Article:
For some years from 1315 the king made persistent efforts to equip his faithful servant Northburgh with further ecclesiastical benefices to provide a steady income in keeping with his status. Initially he tried to place Northburgh in canonries with lucrative prebends at various cathedrals. On 11 June 1315 the king granted him the prebend of Wistow in the Archdiocese of York.This was already the subject of a succession battle that had gone on for two years. The king was forced to make the grant again on 10 December, allowing Northburgh to ease out John Nassington, the victor of the earlier struggle, in the following year. On 26 July 1315 the king granted Northburgh the prebend of Farndon-cum-Balderton in the Diocese of Lincoln. This attempt proved unsuccessful as the prebend was already occupied by an absentee Italian cleric. However the grant of the prebend of Stoke, also in Lincoln Diocese, on 1 November 1315 proved more fruitful. The incumbent, possibly the same Italian cleric, proved vulnerable here, as the prebend had been declared vacant during the reign of Edward I, and he was canonically removed by the bishop on 29 July 1316.
In March 1316 papal approval was given, at the king's request, for Northburgh to be provided to a canonry at Wells Cathedraland a long list is given of the benefices he already occupies, including two not already noted: a parish church in the Diocese of Bath and Wells and a prebend of Beverley Minster. However, the provision seems never have happened: this was a period of interregnum for the papacy and there is no subsequent mention of Northburgh among the canons of Wells. Also 1316 the king attempted to present Northburgh to the prebend of Blewbury in the Diocese of Salisbury However, the right of presentation was contested here and the subsequent series of legal challenges dragged on for ten years, leaving Northburgh empty handed. Further confusion attended the king's presentation of Northburgh to the prebend of Piona Parva in the Diocese of Hereford in 1317. In this case the king himself unaccountably granted the position to Roger Nassington concurrently. Northburgh emerged victorious but in 1318 exchanged the prebend for that of Yatesbury in the Diocese of Salisbury, which he held until he became a bishop. Northburgh was also successfully inserted into a unidentified prebend of the Diocese of St David's, where he is attested on 14 March 1317.
These were relatively small income streams. However, the king also briefly attempted to make Northburgh Dean of St Paul's, with what serious hope of success is unclear. There had already been a three-year wrangle over the position,with the king initially favouring John Sandale, while the pope provided Vitalis de Testa, and Richard Newport was elected. However two contenders dropped out of the race by acquiring bishoprics: Sandale became Bishop of Winchester and Newport Bishop of London. Northburgh was imposed by royal grant at some time in early 1317, as the pope complained in May that he had illegally taken charge and requested the king to protect the interests of Vitalis. Northburgh also briefly acquired the St Paul's prebend of Newington by royal grant on 1 January 1317. However, Vitalis emerged victorious in 1318 and Northburgh seems to have abandoned hope of an economic or power base in the capital. He settled for being Archdeacon of Richmond, a post to which he was appointed by royal grant of 29 May 1317. On 24 September of that year he made his profession of loyalty to William Melton, whose consecration as Archbishop of York had been greatly delayed, and remained in post until he became a bishop. The powerful and wealthy Archdiaconate of Richmond, dominating much of the north-west of England, was able to act in most respects as a diocese in its own right, with its own consistory court and complete control of institutions to benefices.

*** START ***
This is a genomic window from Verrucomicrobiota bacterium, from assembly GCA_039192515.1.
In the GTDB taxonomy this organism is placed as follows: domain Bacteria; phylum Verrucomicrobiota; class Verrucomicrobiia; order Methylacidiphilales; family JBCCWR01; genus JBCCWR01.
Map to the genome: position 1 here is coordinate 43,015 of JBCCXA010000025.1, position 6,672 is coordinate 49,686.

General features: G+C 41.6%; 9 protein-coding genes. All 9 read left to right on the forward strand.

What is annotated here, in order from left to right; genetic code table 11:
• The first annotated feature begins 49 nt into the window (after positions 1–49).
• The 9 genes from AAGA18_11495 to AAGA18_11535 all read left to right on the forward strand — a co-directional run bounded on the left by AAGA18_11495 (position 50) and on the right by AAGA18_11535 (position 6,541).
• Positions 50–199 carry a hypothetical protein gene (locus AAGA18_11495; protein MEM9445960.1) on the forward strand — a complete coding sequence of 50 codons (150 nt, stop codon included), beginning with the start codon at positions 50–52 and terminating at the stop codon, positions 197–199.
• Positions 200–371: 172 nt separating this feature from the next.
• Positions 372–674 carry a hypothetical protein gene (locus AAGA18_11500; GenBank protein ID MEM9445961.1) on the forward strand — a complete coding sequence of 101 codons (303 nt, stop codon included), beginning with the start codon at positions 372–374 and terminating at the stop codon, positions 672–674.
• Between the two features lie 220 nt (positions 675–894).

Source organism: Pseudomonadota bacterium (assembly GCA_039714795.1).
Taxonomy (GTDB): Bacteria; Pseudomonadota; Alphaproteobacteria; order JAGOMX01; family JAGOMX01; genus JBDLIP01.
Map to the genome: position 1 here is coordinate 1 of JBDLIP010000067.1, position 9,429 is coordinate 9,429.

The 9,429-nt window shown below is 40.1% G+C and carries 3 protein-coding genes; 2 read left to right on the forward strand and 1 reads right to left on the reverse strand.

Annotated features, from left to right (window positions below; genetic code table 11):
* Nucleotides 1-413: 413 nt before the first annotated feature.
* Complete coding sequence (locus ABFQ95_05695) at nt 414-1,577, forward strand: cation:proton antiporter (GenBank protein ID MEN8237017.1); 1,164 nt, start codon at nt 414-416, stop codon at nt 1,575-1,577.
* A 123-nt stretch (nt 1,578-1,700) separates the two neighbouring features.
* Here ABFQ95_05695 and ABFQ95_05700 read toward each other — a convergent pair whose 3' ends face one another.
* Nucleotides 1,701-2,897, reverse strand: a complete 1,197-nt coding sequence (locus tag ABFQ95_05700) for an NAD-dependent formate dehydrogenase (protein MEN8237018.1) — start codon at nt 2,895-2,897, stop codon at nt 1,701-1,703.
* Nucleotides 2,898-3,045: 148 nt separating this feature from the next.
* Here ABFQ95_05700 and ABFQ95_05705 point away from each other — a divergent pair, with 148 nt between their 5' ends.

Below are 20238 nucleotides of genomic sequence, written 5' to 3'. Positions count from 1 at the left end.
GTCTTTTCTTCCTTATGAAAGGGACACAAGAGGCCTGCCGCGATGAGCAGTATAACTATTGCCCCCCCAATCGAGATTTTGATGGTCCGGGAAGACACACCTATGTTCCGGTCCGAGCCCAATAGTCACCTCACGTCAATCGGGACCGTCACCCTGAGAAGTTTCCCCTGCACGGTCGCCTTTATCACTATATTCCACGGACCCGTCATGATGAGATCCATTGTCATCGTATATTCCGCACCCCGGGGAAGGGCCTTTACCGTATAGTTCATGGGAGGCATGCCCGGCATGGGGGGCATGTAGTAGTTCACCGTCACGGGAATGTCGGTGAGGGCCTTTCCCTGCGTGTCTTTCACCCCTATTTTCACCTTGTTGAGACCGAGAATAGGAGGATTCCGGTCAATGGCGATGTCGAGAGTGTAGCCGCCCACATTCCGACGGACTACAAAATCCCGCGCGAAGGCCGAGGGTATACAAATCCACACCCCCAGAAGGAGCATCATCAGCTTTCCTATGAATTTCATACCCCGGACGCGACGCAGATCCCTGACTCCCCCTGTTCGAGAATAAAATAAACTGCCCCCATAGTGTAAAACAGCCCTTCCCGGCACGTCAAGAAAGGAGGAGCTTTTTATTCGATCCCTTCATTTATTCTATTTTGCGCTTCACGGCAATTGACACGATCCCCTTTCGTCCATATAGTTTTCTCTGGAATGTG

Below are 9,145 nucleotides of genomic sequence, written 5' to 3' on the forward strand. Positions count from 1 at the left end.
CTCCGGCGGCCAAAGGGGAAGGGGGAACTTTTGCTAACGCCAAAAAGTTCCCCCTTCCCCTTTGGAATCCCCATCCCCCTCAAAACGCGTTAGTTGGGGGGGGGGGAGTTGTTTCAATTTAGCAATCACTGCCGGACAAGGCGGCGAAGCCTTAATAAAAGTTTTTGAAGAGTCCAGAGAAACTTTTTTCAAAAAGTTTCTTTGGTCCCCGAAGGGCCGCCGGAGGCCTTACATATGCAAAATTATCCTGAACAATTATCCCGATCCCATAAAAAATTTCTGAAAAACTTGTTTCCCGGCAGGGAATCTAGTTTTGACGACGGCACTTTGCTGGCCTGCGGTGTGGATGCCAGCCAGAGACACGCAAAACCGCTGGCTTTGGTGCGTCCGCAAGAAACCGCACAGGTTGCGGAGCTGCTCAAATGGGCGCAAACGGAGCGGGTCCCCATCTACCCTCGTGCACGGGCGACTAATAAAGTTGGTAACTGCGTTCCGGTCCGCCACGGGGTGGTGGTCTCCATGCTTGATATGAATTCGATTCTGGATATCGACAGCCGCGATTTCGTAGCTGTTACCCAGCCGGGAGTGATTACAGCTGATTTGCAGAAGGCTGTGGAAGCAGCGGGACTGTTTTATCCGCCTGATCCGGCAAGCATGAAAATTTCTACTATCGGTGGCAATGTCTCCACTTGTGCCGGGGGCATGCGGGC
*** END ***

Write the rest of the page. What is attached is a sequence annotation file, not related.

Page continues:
With his promotions, the king tried to ensure that the emoluments of previous occupants of the offices passed to Northburgh. For example, a letter under the privy seal was sent to the Abbess of Wilton ordering her to transfer a pension paid to Ralph de Stoke, previous keeper of the wardrobe, to the new man.
Tout saw Northburgh as part of a "middle party," between the king and his most redoubtable opponent, Thomas, 2nd Earl of Lancaster, which formed during 1317-18 and attempted to win the king's trust for the moderate, reforming baronial opposition, centred on Bartholomew de Badlesmere, 1st Baron Badlesmere and Aymer de Valence, 2nd Earl of PembrokeDavies had already expressed a similar view. The idea that there was any such party is now generally rejected, but there was certainly a considerable number of churchmen who sought to mediate the disputes. As keeper of the wardrobe, Northburgh had great responsibilities in the area of royal finances and corresponding opportunities to seek compromise reforms.
The parliament of 1318, convened on 20 October at York, came after a reconciliation between the king and Lancaster, who had dominated the political scene since Bannockburn.It was attended by Northburgh, who was claiming an allowance for conducting negotiations with the Scots. It made a serious effort to reform the royal household. An audit of Northburgh's accounts showed that the wardrobe had recovered some of its former financial power by 1318, and an increasing proportion of its resources came from "foreign" sources, i.e. income streams that did not pass through the Exchequer and were not easily subject to outside scrutiny. A reform committee was set up, changes made in personnel, and a reform ordinance, prescribing much greater accountability, and closer definition of the roles of royal officials, drafted by a Northburgh, Badlesmere, Despenser and Gilbert Wigton, the controller of the wardrobe. This was accepted by the king. After this, the wardrobe seems to have run smoothly under Northburgh's administration, with receipts and expenditure rising only in time of war, particularly the abortive expedition to reverse the capture of Berwick.